Among the variables that were associated with malnutrition in the elderly after the effects of confounders were eliminated using linear regression, family support was found to be a strong predictor of malnutrition among respondents (p= 0.002, OR = 1.101, β= 0,096). In a study done by Adebusoye et al. in Ibadan, Nigeria among elderly people presenting in a primary care clinics, being unmarried (OR = 1.355) was found to be the most associated confounding factor for under-nutrition among the elderly [13]. A multivariate analysis done in the study of Hsu et al. showed that albumin level was an independent factor associated with functional status, the length of hospital stay and in-hospital mortality rate [22]. These generally indicate that elderly people are vulnerable to malnutrition which could be due to physiological, pathological, psychological and socio-economic factors. Routine screening for malnutrition is recommended to be done for all elderly patients as part of the holistic geriatric care by primary care physicians. Further evaluation of serum albumin profile as a reliable biochemical marker of nutritional status among the elderly is also recommended.

This study was a hospital-based cross sectional study means that the various significant associations between the variables tested were not necessarily causal. Only a prospective or randomized controlled study can confirm the causal relationship between these variables. The research instruments used were based on self-report and observations are prone to self-report bias. Respondents could have over or underestimated their responses. The instruments used have been validated for use in local and international research. This research could serve as a basis for more studies to be carried out by primary care physicians among elderly patients to confirm some of the findings above and more importantly overcome the limitations of this study.



Conclusion Up    Down

This study observed that even though the overall prevalence of malnutrition among elderly patients attending the Family Medicine Clinics at the University of Ilorin Teaching Hospital, Ilorin, Kwara State, Nigeria, using Mini Nutritional Assessment was low (6%), however, the prevalence of at risk of malnutrition among the participants was 55%. The serum albumin will need further study to scientifically advance the knowledge of the serum albumin profile in relations to the nutritional status in our population. The impact of poor support from the family to the elderly mostly in the developing countries like Nigeria could increase the morbidities among this age group and subsequently increase the cost of their care with the possibility of frequent inpatient care. So, there is a need for the government to pay close attention to this group of people.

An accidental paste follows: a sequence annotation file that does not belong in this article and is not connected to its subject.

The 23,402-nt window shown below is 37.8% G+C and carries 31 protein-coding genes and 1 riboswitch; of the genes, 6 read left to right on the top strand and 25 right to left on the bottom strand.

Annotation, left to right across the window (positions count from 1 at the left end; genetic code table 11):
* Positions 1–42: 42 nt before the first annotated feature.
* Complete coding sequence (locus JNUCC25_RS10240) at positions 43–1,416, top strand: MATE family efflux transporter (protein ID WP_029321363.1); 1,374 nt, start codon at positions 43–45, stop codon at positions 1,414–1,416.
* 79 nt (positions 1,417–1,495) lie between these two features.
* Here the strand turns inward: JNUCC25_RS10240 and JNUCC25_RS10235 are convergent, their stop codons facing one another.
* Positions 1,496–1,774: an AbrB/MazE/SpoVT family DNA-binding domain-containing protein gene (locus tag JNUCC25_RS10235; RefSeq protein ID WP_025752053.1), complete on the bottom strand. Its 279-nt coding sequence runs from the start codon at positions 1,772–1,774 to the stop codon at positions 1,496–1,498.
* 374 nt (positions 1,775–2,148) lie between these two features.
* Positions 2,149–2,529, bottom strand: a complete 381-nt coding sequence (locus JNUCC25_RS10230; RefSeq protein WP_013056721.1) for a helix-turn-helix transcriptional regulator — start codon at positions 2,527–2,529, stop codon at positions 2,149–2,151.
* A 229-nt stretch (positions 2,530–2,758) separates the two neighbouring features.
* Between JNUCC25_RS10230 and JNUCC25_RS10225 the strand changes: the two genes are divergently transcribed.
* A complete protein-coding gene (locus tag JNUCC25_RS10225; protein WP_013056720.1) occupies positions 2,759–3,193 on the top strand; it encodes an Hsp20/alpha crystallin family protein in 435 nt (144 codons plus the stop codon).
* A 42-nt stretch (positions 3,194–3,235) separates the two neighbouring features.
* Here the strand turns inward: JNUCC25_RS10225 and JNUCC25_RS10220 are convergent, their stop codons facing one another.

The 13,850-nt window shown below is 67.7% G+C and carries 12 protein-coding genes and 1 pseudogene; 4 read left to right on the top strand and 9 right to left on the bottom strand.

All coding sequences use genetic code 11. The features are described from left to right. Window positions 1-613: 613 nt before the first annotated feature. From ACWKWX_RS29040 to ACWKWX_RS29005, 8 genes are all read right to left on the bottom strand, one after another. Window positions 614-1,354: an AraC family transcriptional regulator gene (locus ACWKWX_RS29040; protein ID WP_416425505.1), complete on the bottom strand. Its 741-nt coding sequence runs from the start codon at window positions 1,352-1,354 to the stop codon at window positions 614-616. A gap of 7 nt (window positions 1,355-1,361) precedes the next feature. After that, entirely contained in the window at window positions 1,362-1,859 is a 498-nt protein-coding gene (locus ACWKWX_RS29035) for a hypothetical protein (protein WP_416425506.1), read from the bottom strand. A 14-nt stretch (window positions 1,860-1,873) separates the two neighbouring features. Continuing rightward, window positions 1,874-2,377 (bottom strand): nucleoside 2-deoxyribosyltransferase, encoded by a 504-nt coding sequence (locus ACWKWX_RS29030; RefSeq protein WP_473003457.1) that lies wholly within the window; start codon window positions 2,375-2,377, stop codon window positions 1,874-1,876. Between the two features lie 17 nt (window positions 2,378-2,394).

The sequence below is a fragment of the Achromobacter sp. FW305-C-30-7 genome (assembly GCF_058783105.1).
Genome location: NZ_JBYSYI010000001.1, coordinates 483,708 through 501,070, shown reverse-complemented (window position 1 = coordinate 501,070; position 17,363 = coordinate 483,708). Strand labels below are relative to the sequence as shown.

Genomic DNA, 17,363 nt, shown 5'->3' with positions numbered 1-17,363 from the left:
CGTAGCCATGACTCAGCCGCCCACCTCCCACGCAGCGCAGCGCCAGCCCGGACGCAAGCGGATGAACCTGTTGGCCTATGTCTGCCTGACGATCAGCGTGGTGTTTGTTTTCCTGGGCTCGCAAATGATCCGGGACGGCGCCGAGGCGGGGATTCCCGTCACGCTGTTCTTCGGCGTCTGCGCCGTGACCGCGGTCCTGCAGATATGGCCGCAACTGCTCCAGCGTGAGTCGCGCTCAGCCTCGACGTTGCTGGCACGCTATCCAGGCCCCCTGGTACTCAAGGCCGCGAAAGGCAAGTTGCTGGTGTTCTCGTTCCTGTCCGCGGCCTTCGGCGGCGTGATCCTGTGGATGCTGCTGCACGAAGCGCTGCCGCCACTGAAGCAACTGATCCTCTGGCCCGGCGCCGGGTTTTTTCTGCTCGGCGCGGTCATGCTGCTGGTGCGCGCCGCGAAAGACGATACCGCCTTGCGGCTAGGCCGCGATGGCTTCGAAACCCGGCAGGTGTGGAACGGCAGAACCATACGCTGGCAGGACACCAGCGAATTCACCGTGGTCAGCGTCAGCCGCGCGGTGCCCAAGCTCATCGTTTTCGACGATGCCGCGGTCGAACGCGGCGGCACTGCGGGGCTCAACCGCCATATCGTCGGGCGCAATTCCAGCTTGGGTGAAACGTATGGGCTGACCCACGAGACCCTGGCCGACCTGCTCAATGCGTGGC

What is known about this topic

  • Most studies had provided the prevalence of malnutrition among hospitalized elderly patients using different tools in different regions with fewer studies in the out-patient clinics;
  • Knowledge on the use of Mini Nutritional Assessment (MNA) to assess nutritional status among the elderly.

What this study adds

  • Nutritional status among the elderly can be assessed effectively using MNA and serum albumin in the primary care clinics;
  • The relationship between Mini Nutritional Assessment (MNA) and serum albumin among elderly people in primary care clinics;
  • Some socio-demographic characteristics are related to malnutrition among elderly people.



Competing interests Up    Down

The authors declare no competing interests.



Authors' contributions Up    Down

Conception and study design: Adewale Oluwafemi Ayadi, Kola Moradeyo Alabi. Data collection: Adewale Oluwafemi Ayadi, Abimbola Ayobola Ayadi and Tolulope Oluwaseun Bamidele. Data analysis and interpretation: Adewale Oluwafemi Ayadi, Kola Moradeyo Alabi, Abimbola Ayobola Ayadi, Abayomi Sikiru Biliaminu and Anthonia Nkechiyem Alabi. Manuscript drafting: Adewale Oluwafemi Ayadi, Abimbola Ayobola Ayadi, Tolulope Oluwaseun Bamidele. Manuscript revision: Adewale Oluwafemi Ayadi, Abimbola Ayobola Ayadi, Kola Moradeyo Alabi and Tolulope Oluwaseun Bamidele. All the authors have read and agreed to the final manuscript.



Acknowledgments Up    Down

We acknowledge the resident doctors of the Department of Family Medicine, UITH; the consultants/trainers and all other staffs of the Family Medicine Department for the support they gave me while conducting this study. We thank Dr. Demilade Ibirongbe for revising the article critically for important intellectual content.



Tables Up    Down

Table 1: socio-demographic characteristics of the respondents

Table 2: pattern of nutritional status of the respondents using Mini Nutritional Assessment (MNA)

Table 3: serum albumin level among the respondents

Table 4: relationship between serum albumin and nutritional status using MNA of the respondents

Table 5: relationship between nutritional status using MNA and the socio-demographic variables of the respondents

Table 6: multivariate analysis of nutritional status and confounders